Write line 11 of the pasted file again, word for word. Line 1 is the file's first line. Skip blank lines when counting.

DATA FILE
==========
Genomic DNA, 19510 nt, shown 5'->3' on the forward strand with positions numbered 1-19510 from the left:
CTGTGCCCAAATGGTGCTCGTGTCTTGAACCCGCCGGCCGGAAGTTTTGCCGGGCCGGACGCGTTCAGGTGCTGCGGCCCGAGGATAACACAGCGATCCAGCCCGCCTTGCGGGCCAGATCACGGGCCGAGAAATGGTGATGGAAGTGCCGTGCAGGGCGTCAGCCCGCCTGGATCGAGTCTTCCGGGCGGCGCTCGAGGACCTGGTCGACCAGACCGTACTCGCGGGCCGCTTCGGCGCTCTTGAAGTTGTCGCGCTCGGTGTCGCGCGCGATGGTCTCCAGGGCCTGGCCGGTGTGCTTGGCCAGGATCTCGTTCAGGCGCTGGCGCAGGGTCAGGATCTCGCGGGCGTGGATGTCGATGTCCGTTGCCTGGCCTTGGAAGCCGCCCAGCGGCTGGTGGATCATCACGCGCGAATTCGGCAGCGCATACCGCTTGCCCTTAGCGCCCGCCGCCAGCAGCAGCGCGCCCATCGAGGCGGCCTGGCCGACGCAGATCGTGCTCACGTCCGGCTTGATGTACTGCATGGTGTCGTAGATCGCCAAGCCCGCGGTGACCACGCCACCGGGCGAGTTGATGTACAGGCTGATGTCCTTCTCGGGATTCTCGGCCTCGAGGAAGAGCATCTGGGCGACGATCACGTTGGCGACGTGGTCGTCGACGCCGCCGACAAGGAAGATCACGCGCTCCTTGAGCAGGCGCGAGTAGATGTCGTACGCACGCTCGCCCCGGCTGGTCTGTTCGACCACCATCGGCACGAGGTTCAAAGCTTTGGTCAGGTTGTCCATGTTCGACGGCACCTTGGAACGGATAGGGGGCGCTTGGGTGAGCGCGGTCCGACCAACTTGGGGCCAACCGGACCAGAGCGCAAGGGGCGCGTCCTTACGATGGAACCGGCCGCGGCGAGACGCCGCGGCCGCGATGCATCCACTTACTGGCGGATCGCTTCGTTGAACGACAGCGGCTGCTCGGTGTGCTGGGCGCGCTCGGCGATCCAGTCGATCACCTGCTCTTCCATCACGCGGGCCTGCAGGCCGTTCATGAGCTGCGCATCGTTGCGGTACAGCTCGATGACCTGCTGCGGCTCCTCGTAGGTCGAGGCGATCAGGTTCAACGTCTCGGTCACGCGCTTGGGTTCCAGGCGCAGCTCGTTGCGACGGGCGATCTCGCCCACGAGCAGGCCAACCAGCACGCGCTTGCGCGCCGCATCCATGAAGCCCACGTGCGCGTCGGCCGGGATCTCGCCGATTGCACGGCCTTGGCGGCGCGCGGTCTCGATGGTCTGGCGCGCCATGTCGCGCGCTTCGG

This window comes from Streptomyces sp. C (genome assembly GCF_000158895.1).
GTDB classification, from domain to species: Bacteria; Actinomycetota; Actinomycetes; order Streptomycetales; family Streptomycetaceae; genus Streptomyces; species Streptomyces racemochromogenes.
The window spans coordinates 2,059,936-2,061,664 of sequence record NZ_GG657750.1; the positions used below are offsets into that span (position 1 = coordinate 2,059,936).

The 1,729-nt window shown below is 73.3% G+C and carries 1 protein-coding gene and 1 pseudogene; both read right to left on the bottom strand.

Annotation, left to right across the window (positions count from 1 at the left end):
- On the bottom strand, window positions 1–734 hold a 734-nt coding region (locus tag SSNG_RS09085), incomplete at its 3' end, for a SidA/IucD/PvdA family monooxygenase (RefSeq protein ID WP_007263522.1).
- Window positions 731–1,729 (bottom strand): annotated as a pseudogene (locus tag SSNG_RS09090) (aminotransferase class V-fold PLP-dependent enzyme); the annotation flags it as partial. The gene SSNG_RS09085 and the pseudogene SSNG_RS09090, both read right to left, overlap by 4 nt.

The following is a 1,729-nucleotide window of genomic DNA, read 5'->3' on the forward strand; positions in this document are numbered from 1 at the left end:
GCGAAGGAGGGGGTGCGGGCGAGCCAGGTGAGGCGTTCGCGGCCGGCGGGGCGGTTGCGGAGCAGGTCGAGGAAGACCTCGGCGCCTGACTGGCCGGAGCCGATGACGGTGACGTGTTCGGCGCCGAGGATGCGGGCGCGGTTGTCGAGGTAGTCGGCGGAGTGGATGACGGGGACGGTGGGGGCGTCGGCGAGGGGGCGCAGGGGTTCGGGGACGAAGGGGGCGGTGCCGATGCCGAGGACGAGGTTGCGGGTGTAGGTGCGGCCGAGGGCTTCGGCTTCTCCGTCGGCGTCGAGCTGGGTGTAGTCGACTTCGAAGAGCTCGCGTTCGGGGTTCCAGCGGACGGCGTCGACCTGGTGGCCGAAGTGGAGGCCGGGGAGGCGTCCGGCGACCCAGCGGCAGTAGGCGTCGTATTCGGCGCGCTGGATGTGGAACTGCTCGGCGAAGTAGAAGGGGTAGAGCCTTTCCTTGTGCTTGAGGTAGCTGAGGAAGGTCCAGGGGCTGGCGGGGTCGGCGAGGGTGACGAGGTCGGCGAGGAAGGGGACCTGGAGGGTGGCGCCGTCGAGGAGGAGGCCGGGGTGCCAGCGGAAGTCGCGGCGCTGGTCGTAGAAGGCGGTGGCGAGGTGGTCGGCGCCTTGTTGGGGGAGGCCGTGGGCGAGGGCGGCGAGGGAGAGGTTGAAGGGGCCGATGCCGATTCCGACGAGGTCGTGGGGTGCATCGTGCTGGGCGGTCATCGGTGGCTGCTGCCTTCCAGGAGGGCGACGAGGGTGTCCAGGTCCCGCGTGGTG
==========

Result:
GCGAAGGAGGGGGTGCGGGCGAGCCAGGTGAGGCGTTCGCGGCCGGCGGGGCGGTTGCGGAGCAGGTCGAGGAAGACCTCGGCGCCTGACTGGCCGGAGCCGATGACGGTGACGTGTTCGGCGCCGAGGATGCGGGCGCGGTTGTCGAGGTAGTCGGCGGAGTGGATGACGGGGACGGTGGGGGCGTCGGCGAGGGGGCGCAGGGGTTCGGGGACGAAGGGGGCGGTGCCGATGCCGAGGACGAGGTTGCGGGTGTAGGTGCGGCCGAGGGCTTCGGCTTCTCCGTCGGCGTCGAGCTGGGTGTAGTCGACTTCGAAGAGCTCGCGTTCGGGGTTCCAGCGGACGGCGTCGACCTGGTGGCCGAAGTGGAGGCCGGGGAGGCGTCCGGCGACCCAGCGGCAGTAGGCGTCGTATTCGGCGCGCTGGATGTGGAACTGCTCGGCGAAGTAGAAGGGGTAGAGCCTTTCCTTGTGCTTGAGGTAGCTGAGGAAGGTCCAGGGGCTGGCGGGGTCGGCGAGGGTGACGAGGTCGGCGAGGAAGGGGACCTGGAGGGTGGCGCCGTCGAGGAGGAGGCCGGGGTGCCAGCGGAAGTCGCGGCGCTGGTCGTAGAAGGCGGTGGCGAGGTGGTCGGCGCCTTGTTGGGGGAGGCCGTGGGCGAGGGCGGCGAGGGAGAGGTTGAAGGGGCCGATGCCGATTCCGACGAGGTCGTGGGGTGCATCGTGCTGGGCGGTCATCGGTGGCTGCTGCCTTCCAGGAGGGCGACGAGGGTGTCCAGGTCCCGCGTGGTG